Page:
Woodbridge, 1948

“What I wanted is to create situations where people can have a little time for themselves, where they don’t have to feel threatened or hurried or stressed”.

Galleria Michela Rizzo is delighted to announce the third solo exhibition by British artist Brian Eno, recently honoured with the prestigious Leone d'Oro at La Biennale Musica, Venice. Eno, one of the most influential thinkers, artists, and composers of our era, defies conventional boundaries by traversing various spheres and blurring the lines between artistic categories. Regarded as a pioneer of Generative Art, Eno's fascination with creative processes since childhood has shaped his entire body of work, with a major focus on concept and process.

As noted by Christopher Scoates in the introduction to "Visual Music”, Eno's contributions as a visual artist have often been overlooked in favour of his musical output, which is more widely distributed, marketed, and consumed. However, Eno's formal training in the visual arts equipped him with the theoretical tools that have proven pivotal in both his musical and visual endeavours. His approach to art and music revolves around a conceptually driven process integral to the work itself.

The exhibition in Venice, titled “Gibigiane”, which refers to the glow of light reflected on water or a mirror, invites the public to immerse themselves in the environments created by the artist. Here, the slow algorithmic interchange of light, shapes, and colours creates an immersive experience for the audience. Eno introduces the theme of slowness as a form of progress and an alternative to the frenetic pace of contemporary society. He encourages visitors to pause, slow down, and engage with the artwork as a participatory experience, where the gradual generative interplay of forms and colours fosters a captivating event rather than merely encountering an artefact.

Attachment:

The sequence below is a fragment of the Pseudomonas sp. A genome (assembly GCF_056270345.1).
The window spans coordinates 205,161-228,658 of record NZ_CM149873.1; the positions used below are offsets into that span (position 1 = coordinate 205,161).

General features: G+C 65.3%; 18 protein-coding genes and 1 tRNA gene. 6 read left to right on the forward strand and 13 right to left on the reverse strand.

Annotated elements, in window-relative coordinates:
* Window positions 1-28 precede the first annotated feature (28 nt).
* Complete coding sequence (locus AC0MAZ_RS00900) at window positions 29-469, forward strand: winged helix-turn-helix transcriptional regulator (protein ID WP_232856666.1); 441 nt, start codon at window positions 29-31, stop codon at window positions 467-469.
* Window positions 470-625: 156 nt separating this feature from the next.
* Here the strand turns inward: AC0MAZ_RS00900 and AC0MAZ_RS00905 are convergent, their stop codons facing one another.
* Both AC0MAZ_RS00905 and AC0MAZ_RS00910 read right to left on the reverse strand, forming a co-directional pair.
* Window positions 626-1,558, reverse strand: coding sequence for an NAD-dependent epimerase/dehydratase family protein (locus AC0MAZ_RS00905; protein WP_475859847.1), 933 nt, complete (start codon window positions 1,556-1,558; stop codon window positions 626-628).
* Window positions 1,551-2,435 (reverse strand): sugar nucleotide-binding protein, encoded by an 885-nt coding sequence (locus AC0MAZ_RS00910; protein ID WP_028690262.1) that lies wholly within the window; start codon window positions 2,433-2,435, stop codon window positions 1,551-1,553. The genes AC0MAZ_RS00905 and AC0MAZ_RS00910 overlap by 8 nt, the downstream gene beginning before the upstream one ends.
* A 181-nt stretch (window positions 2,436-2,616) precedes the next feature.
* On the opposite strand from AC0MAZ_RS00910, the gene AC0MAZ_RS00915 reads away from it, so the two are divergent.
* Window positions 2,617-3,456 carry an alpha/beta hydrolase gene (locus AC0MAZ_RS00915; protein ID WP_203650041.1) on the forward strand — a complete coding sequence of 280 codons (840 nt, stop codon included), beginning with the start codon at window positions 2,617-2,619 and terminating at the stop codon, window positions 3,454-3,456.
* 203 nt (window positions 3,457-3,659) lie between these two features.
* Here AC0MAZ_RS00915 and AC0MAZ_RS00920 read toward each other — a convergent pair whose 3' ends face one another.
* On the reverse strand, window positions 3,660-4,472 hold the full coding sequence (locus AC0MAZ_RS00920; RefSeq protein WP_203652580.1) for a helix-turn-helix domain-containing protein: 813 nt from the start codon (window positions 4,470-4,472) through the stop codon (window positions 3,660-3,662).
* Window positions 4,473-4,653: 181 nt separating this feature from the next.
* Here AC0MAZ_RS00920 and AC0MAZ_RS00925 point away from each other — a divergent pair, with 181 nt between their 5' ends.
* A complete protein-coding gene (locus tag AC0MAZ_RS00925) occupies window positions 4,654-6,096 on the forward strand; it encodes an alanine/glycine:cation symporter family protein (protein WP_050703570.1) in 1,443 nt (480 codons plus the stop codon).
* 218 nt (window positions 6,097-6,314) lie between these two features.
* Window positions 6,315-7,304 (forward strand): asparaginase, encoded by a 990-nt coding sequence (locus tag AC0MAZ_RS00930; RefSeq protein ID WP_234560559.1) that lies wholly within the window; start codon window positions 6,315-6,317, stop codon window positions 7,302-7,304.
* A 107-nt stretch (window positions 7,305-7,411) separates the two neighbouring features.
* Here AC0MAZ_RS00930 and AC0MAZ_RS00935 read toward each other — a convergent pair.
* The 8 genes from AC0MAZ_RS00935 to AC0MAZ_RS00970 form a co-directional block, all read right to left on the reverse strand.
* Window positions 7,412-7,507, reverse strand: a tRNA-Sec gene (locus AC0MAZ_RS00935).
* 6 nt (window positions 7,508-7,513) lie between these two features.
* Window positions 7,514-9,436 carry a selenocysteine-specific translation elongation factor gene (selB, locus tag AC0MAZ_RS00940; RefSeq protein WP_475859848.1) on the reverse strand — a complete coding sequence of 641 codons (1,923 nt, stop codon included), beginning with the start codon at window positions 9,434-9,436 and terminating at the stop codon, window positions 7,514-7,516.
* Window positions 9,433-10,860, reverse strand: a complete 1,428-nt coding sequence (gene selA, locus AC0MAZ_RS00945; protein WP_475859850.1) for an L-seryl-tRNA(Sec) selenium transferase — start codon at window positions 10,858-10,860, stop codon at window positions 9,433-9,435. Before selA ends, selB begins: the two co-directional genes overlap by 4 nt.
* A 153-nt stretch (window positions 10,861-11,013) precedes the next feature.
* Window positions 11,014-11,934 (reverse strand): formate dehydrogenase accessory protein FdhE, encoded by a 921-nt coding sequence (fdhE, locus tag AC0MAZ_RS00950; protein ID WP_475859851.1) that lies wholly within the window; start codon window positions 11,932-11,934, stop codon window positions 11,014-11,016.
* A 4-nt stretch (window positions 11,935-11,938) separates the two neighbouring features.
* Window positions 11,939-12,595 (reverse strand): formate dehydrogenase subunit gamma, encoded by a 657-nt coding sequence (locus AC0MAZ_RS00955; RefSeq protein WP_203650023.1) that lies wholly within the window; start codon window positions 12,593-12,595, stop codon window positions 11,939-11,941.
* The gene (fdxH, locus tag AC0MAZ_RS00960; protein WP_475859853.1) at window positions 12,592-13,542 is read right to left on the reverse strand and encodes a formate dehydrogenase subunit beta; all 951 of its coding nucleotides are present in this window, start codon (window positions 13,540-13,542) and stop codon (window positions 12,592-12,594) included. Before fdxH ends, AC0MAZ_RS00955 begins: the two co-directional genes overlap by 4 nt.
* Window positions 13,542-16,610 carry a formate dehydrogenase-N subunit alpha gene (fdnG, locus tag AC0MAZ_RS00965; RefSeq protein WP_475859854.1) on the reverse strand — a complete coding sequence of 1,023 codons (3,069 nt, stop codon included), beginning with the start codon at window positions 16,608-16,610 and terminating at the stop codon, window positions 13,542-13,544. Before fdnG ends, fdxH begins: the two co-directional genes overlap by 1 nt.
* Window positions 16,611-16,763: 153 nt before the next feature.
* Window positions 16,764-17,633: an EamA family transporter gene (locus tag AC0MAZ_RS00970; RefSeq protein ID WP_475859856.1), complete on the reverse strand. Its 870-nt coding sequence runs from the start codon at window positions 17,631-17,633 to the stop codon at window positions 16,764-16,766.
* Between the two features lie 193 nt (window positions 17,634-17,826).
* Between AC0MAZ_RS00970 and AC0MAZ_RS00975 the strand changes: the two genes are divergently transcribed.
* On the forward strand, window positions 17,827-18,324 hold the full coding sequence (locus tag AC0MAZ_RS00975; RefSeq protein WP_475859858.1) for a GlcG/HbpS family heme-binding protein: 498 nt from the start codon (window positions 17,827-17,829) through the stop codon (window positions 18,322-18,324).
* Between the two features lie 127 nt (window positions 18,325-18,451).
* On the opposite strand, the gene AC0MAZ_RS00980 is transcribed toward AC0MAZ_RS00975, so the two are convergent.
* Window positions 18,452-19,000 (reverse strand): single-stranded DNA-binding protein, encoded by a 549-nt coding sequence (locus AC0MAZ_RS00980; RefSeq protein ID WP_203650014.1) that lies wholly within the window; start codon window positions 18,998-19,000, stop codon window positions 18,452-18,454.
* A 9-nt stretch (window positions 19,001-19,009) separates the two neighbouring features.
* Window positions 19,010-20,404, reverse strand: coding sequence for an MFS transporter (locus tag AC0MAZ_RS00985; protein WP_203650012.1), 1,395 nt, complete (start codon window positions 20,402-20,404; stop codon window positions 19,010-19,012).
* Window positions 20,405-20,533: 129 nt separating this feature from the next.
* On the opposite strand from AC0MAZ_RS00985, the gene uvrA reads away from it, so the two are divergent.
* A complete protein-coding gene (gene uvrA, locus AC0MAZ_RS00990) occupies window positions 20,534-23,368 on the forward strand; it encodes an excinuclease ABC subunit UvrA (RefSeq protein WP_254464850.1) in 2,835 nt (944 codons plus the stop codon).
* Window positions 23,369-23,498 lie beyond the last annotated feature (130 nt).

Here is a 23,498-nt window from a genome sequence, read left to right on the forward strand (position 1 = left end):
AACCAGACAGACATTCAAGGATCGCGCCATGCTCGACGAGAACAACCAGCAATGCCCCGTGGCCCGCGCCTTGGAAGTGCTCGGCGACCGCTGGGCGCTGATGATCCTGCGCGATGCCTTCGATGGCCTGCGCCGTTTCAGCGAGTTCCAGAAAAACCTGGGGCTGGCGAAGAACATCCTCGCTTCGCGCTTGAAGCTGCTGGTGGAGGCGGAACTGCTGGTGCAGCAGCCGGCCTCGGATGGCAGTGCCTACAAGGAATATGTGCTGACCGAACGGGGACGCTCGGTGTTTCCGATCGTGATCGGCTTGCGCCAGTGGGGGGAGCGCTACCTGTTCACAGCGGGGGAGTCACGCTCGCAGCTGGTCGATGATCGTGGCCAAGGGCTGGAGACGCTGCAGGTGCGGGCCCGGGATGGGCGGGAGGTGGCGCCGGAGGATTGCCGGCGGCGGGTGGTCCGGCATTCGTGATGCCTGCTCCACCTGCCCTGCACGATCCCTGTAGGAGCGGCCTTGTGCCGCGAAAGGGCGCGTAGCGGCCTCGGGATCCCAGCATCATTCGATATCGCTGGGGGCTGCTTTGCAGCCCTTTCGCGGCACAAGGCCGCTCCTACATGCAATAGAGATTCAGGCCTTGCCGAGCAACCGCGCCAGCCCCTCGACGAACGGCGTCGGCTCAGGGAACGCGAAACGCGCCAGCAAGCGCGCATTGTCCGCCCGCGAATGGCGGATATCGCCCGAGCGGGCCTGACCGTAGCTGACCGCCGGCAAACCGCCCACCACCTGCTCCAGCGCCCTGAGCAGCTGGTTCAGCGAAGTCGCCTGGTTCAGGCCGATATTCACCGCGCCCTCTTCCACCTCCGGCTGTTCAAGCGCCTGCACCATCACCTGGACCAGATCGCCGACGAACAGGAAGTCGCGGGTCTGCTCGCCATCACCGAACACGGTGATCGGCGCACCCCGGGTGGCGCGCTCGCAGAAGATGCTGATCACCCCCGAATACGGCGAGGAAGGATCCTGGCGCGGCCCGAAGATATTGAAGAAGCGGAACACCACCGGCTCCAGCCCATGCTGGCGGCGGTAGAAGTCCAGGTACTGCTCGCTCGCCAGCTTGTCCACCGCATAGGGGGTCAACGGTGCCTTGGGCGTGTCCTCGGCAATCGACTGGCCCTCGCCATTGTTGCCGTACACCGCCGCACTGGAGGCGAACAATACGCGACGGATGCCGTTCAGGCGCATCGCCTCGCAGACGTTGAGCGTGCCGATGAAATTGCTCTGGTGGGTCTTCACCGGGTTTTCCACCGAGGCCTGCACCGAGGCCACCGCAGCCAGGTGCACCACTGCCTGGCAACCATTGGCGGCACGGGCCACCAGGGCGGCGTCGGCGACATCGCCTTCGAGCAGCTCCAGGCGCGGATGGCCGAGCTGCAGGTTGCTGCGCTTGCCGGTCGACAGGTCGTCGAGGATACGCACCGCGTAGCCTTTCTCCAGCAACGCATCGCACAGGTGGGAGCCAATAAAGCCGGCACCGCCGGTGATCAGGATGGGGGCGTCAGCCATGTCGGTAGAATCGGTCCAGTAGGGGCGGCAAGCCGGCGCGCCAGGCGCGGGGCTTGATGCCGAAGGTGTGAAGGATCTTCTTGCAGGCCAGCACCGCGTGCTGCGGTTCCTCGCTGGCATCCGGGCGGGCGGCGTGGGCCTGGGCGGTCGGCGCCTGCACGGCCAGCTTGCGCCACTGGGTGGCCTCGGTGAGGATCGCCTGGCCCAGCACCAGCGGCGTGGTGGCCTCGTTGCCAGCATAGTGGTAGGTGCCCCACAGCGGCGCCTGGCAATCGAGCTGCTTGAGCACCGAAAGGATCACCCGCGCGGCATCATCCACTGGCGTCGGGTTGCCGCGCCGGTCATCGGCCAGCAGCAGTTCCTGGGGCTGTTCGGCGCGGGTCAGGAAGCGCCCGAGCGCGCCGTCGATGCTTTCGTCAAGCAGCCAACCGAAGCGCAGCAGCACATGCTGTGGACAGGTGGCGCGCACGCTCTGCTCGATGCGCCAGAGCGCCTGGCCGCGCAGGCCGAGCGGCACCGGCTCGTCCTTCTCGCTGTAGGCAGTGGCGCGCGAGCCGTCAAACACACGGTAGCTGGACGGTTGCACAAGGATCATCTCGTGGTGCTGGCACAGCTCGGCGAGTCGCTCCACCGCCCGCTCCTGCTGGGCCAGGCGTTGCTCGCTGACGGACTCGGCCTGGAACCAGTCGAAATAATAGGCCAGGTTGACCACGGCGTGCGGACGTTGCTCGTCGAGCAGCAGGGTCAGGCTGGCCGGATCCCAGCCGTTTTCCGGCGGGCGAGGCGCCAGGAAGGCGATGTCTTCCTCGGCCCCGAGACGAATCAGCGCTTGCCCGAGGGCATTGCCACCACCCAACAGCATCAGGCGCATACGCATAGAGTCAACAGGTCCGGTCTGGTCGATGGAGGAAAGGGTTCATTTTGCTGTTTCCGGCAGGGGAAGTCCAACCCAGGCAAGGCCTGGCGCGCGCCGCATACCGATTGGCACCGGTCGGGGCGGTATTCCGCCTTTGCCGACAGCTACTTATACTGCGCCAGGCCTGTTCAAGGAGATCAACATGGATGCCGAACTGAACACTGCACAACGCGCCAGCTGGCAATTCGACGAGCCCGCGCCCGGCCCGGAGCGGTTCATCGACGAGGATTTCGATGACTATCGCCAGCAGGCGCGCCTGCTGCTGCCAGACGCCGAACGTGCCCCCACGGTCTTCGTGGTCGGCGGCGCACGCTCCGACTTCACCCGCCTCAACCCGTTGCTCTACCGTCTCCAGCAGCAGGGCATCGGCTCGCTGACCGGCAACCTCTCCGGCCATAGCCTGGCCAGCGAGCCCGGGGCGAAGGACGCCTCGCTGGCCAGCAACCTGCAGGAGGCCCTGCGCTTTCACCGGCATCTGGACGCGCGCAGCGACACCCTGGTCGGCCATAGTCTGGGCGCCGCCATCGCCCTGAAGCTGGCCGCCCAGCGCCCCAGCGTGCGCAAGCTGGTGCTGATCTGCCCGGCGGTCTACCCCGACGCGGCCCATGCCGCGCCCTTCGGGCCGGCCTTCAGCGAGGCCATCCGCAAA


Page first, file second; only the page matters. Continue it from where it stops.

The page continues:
Highlights of the exhibition include Turntable II which is a functioning turntable but when it isn’t playing a record, it’s a sculpture. It was launched in February 2024.
Umbria II, was conceived as a site-specific light box and was previously exhibited at the National Gallery of Umbria, in dialogue with Beato Angelico’s Polittico Guidalotti (1447 - 49).
Still and Ovation, will also be on show and are two recent works made for the occasion of a two-man show with works by Dan Flavin. Additionally, Eno has crafted three tapestries exclusively for the Venetian exhibition, woven by Giovanni Bonotto and copied from works Eno made on the computer in the early 1990s using a drawing program originally designed for children.
Giovanni Bonotto, co-founded A Collection together with Chiara Casarin in 2019, with the intention of creating artworks while promoting environmental awareness. The tapestries are produced using a meticulous process which incorporates recycled plastic and is certified by the Global Recycle Standards, bringing together the synergy between technology, research, contemporaneity, and tradition.

This exhibition offers the public a unique opportunity to experience the works of Brian Eno, encouraging a reflection on slowness as a form of progress and inviting an active participation in the artistic experience.